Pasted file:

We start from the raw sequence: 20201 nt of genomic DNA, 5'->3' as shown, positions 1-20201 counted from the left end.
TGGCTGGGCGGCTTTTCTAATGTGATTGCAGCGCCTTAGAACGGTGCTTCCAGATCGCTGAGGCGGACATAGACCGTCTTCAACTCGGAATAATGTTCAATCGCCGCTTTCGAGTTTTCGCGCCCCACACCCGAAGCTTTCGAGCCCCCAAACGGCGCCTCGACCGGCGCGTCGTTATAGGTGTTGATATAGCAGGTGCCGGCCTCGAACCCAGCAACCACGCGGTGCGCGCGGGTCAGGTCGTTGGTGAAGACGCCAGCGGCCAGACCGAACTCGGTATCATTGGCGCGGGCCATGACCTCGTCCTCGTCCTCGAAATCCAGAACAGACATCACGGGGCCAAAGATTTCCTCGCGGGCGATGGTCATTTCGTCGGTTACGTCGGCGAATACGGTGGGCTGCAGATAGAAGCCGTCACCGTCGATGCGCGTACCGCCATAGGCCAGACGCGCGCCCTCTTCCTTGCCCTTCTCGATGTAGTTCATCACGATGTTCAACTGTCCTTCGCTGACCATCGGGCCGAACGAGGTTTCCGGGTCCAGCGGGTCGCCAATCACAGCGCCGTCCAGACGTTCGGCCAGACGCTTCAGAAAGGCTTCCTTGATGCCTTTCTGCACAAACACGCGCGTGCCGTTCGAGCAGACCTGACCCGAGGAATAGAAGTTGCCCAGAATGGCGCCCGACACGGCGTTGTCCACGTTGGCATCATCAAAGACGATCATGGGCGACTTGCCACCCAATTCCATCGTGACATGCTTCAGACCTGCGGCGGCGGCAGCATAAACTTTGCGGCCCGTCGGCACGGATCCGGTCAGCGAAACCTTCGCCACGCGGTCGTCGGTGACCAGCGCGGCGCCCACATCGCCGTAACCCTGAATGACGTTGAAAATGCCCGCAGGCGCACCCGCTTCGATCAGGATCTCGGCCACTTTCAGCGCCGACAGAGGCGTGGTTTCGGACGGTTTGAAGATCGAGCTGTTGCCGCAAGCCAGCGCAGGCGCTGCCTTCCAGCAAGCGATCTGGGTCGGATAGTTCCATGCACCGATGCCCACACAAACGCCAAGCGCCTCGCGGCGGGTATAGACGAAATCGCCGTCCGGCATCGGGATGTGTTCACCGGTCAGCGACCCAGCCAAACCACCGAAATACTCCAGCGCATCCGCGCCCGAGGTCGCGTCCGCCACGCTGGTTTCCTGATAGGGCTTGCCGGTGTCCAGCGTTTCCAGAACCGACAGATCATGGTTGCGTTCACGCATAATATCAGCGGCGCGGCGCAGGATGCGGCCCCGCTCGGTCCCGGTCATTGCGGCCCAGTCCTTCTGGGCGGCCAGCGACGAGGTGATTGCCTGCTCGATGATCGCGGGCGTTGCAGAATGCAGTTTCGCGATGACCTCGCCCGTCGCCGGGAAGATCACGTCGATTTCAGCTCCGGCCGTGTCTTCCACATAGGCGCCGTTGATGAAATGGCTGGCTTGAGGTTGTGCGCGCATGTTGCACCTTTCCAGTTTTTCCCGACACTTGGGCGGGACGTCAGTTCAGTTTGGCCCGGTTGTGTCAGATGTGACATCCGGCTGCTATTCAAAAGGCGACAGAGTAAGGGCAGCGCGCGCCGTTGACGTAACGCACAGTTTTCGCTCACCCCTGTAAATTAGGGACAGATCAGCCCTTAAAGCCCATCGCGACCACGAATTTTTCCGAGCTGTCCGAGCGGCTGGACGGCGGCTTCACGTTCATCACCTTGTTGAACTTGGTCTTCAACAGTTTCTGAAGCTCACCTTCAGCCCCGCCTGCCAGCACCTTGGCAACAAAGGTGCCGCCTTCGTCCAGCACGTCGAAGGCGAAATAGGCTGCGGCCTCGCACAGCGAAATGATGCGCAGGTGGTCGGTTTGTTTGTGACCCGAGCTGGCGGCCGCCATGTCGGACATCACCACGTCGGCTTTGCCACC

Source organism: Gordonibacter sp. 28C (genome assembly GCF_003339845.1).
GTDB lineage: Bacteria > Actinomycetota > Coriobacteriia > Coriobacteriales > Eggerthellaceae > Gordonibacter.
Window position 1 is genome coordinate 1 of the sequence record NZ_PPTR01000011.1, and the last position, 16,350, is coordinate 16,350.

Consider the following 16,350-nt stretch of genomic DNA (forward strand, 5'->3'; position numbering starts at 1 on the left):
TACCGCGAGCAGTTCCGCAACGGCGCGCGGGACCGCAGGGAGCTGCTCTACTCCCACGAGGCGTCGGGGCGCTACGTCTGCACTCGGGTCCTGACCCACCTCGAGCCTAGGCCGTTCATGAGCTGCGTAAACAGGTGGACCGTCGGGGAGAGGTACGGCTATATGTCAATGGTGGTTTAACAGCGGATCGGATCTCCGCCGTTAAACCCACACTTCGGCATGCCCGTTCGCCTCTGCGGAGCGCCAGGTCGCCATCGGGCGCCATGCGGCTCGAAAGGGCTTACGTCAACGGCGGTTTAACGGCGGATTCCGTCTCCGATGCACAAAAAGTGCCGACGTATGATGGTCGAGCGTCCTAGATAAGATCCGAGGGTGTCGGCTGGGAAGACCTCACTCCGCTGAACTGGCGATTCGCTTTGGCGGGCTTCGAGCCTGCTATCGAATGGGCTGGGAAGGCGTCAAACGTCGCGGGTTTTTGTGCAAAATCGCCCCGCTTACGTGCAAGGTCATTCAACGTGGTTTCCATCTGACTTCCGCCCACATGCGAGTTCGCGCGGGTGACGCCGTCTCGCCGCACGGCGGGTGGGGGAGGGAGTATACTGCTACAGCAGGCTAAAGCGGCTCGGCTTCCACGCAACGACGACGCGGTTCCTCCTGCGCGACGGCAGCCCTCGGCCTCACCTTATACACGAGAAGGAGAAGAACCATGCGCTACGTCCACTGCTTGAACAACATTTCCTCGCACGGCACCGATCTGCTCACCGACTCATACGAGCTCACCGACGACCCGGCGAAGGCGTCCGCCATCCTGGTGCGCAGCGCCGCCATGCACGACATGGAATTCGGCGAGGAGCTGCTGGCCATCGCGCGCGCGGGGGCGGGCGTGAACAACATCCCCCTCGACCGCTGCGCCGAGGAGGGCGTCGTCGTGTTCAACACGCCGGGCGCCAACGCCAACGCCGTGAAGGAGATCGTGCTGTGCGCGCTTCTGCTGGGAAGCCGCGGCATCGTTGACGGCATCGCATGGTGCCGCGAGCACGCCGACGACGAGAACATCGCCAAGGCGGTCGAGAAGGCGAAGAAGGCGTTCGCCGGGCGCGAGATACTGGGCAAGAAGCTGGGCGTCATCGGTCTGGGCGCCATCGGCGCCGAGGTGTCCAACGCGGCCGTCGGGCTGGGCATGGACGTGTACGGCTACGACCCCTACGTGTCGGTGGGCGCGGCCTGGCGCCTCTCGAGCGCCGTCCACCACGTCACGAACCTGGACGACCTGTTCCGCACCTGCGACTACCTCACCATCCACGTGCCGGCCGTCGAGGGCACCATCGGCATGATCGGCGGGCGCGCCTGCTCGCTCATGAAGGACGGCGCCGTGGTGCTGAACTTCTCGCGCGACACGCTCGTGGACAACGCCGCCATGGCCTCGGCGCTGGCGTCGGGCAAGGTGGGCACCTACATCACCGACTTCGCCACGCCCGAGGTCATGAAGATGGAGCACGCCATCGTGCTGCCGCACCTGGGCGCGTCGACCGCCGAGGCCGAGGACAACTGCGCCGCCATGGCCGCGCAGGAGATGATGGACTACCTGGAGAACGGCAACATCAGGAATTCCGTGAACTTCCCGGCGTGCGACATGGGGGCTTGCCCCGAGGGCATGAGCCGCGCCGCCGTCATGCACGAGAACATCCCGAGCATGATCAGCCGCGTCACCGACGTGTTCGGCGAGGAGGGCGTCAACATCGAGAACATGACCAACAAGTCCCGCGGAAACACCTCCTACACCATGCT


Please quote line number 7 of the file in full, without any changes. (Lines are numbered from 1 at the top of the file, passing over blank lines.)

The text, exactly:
TACCGCGAGCAGTTCCGCAACGGCGCGCGGGACCGCAGGGAGCTGCTCTACTCCCACGAGGCGTCGGGGCGCTACGTCTGCACTCGGGTCCTGACCCACCTCGAGCCTAGGCCGTTCATGAGCTGCGTAAACAGGTGGACCGTCGGGGAGAGGTACGGCTATATGTCAATGGTGGTTTAACAGCGGATCGGATCTCCGCCGTTAAACCCACACTTCGGCATGCCCGTTCGCCTCTGCGGAGCGCCAGGTCGCCATCGGGCGCCATGCGGCTCGAAAGGGCTTACGTCAACGGCGGTTTAACGGCGGATTCCGTCTCCGATGCACAAAAAGTGCCGACGTATGATGGTCGAGCGTCCTAGATAAGATCCGAGGGTGTCGGCTGGGAAGACCTCACTCCGCTGAACTGGCGATTCGCTTTGGCGGGCTTCGAGCCTGCTATCGAATGGGCTGGGAAGGCGTCAAACGTCGCGGGTTTTTGTGCAAAATCGCCCCGCTTACGTGCAAGGTCATTCAACGTGGTTTCCATCTGACTTCCGCCCACATGCGAGTTCGCGCGGGTGACGCCGTCTCGCCGCACGGCGGGTGGGGGAGGGAGTATACTGCTACAGCAGGCTAAAGCGGCTCGGCTTCCACGCAACGACGACGCGGTTCCTCCTGCGCGACGGCAGCCCTCGGCCTCACCTTATACACGAGAAGGAGAAGAACCATGCGCTACGTCCACTGCTTGAACAACATTTCCTCGCACGGCACCGATCTGCTCACCGACTCATACGAGCTCACCGACGACCCGGCGAAGGCGTCCGCCATCCTGGTGCGCAGCGCCGCCATGCACGACATGGAATTCGGCGAGGAGCTGCTGGCCATCGCGCGCGCGGGGGCGGGCGTGAACAACATCCCCCTCGACCGCTGCGCCGAGGAGGGCGTCGTCGTGTTCAACACGCCGGGCGCCAACGCCAACGCCGTGAAGGAGATCGTGCTGTGCGCGCTTCTGCTGGGAAGCCGCGGCATCGTTGACGGCATCGCATGGTGCCGCGAGCACGCCGACGACGAGAACATCGCCAAGGCGGTCGAGAAGGCGAAGAAGGCGTTCGCCGGGCGCGAGATACTGGGCAAGAAGCTGGGCGTCATCGGTCTGGGCGCCATCGGCGCCGAGGTGTCCAACGCGGCCGTCGGGCTGGGCATGGACGTGTACGGCTACGACCCCTACGTGTCGGTGGGCGCGGCCTGGCGCCTCTCGAGCGCCGTCCACCACGTCACGAACCTGGACGACCTGTTCCGCACCTGCGACTACCTCACCATCCACGTGCCGGCCGTCGAGGGCACCATCGGCATGATCGGCGGGCGCGCCTGCTCGCTCATGAAGGACGGCGCCGTGGTGCTGAACTTCTCGCGCGACACGCTCGTGGACAACGCCGCCATGGCCTCGGCGCTGGCGTCGGGCAAGGTGGGCACCTACATCACCGACTTCGCCACGCCCGAGGTCATGAAGATGGAGCACGCCATCGTGCTGCCGCACCTGGGCGCGTCGACCGCCGAGGCCGAGGACAACTGCGCCGCCATGGCCGCGCAGGAGATGATGGACTACCTGGAGAACGGCAACATCAGGAATTCCGTGAACTTCCCGGCGTGCGACATGGGGGCTTGCCCCGAGGGCATGAGCCGCGCCGCCGTCATGCACGAGAACATCCCGAGCATGATCAGCCGCGTCACCGACGTGTTCGGCGAGGAGGGCGTCAACATCGAGAACATGACCAACAAGTCCCGCGGAAACACCTCCTACACCATGCT